Sunday, January 22, 2017

The Promise and Peril of Personalization at Scale

Marketers in virtually all kinds of companies are now intensely focused on improving the quality of the customer experiences their companies provide. Most marketers believe that the ability to personalize marketing offers and messages for individual customers at every touch point is critical to delivering outstanding customer experiences.

Numerous research studies have shown that personalized marketing can be highly effective. For example, in a 2016 survey of more than 1,500 US and UK consumers by Accenture Interactive, almost two-thirds (65%) of respondents said they are more likely to make a purchase from a retailer that sends them relevant and personalized offers. But there are also many well-documented examples of personalized marketing efforts that have failed miserably because they were clumsily executed, or because they were seen as a "creepy" invasion of privacy.

The ability to "personalize at scale" is highly dependent on data and technology. Many companies are already using data and predictive analytics technologies to automatically generate personalized marketing messages without human involvement, and many marketers believe that this practice will only become more commonplace. In fact, it's difficult to envision how personalization at scale can be achieved without a heavy reliance on data and technology.

But this creates a conundrum for marketers that I contend isn't fully appreciated. Automated, data-driven personalization will make personalization at scale more achievable, but it also increases the danger of getting personalization wrong.

An article by Charles Duhigg in The New York Times Magazine provides a great illustration of both the promise and the peril of automated, data-driven personalization. In this article, Mr. Duhigg describes how personalized marketing caused an unwitting father to discover that his teenage daughter was pregnant.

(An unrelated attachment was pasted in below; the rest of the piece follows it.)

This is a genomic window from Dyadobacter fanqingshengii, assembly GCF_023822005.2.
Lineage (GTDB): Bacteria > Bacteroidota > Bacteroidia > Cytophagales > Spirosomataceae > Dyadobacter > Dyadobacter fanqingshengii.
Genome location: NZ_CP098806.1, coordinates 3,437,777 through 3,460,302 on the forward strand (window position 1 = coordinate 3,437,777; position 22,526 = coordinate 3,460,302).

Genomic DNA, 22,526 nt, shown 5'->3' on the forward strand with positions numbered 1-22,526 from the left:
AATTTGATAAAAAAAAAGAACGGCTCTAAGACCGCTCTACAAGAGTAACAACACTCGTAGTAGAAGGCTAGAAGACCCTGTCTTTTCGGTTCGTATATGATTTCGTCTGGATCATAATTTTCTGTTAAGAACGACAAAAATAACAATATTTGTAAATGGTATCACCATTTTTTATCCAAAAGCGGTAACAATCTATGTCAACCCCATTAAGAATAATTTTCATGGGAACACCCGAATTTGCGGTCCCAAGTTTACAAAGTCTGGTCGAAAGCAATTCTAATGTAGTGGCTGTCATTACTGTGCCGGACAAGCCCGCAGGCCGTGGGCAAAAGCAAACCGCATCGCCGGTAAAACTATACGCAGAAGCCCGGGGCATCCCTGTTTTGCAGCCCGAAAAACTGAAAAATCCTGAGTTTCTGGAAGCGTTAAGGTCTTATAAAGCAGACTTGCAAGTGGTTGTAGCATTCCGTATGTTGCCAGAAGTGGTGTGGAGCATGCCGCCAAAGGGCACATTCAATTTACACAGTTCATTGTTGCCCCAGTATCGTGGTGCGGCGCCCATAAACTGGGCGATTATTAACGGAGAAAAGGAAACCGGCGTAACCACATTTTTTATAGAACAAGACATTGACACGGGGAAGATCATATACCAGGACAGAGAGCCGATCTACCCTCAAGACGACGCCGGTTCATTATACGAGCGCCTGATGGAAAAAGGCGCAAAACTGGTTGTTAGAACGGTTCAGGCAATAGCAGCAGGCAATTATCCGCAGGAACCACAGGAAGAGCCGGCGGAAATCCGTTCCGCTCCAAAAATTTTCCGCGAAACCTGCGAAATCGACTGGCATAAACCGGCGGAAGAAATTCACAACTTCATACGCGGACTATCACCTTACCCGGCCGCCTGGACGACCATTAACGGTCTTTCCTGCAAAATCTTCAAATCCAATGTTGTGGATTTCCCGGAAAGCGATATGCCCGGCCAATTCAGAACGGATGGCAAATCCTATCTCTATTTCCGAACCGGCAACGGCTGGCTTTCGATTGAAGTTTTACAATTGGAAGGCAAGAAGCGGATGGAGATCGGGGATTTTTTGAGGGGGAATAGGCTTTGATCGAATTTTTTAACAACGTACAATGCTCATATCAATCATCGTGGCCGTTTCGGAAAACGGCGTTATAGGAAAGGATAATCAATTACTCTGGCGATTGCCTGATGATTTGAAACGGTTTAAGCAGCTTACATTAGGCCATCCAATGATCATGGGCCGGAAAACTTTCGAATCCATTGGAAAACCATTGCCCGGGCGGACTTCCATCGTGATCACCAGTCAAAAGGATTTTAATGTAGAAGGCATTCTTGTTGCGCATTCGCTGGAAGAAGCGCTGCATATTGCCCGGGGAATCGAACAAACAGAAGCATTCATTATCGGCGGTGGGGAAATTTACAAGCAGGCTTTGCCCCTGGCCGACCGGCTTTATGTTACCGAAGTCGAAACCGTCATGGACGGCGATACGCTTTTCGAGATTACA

When I decided to write about this topic, my intention was to briefly summarize the content of Mr. Duhigg's article, but I quickly determined that a brief summary simply would not do justice to the subject matter of the article. I strongly recommend that you take the time to read the entire article if you are involved in developing personalized marketing programs.

For me, there are three important takeaways from the article.

  • First, data and predictive analytics can enable marketers to develop marketing messages and offers that are highly relevant for individual customers and prospects. 
  • Second, relevance alone is not enough to ensure that a personalized marketing program will be successful. It takes sound human judgment to evaluate factors that data and analytics simply cannot capture. 
  • And third, sometimes it is more effective to make marketing messages less personalized, particularly when the subject matter touches a highly personal or otherwise sensitive topic.

(Note:  Mr. Duhigg's article is fairly long. The beginning and ending portions of the article contain the material that pertains directly to personalized marketing. The middle part of the article focuses on the power of habit in human decision making. The entire article is well worth reading.)

Image courtesy of Josh Hallett via Flickr CC.

Sunday, January 15, 2017

The Economics of ABM Account Selection

From all indications, account-based marketing is quickly becoming a core marketing strategy for many B2B companies. The growing popularity of ABM is largely the result of a widespread perception that it can produce a higher ROI than any other approach to marketing.

There's also a tremendous amount of hype surrounding ABM, and this hype can obscure or minimize some of the challenges associated with ABM. To put it bluntly, some of the tasks required for ABM are more complicated and/or require more work than many marketers anticipate.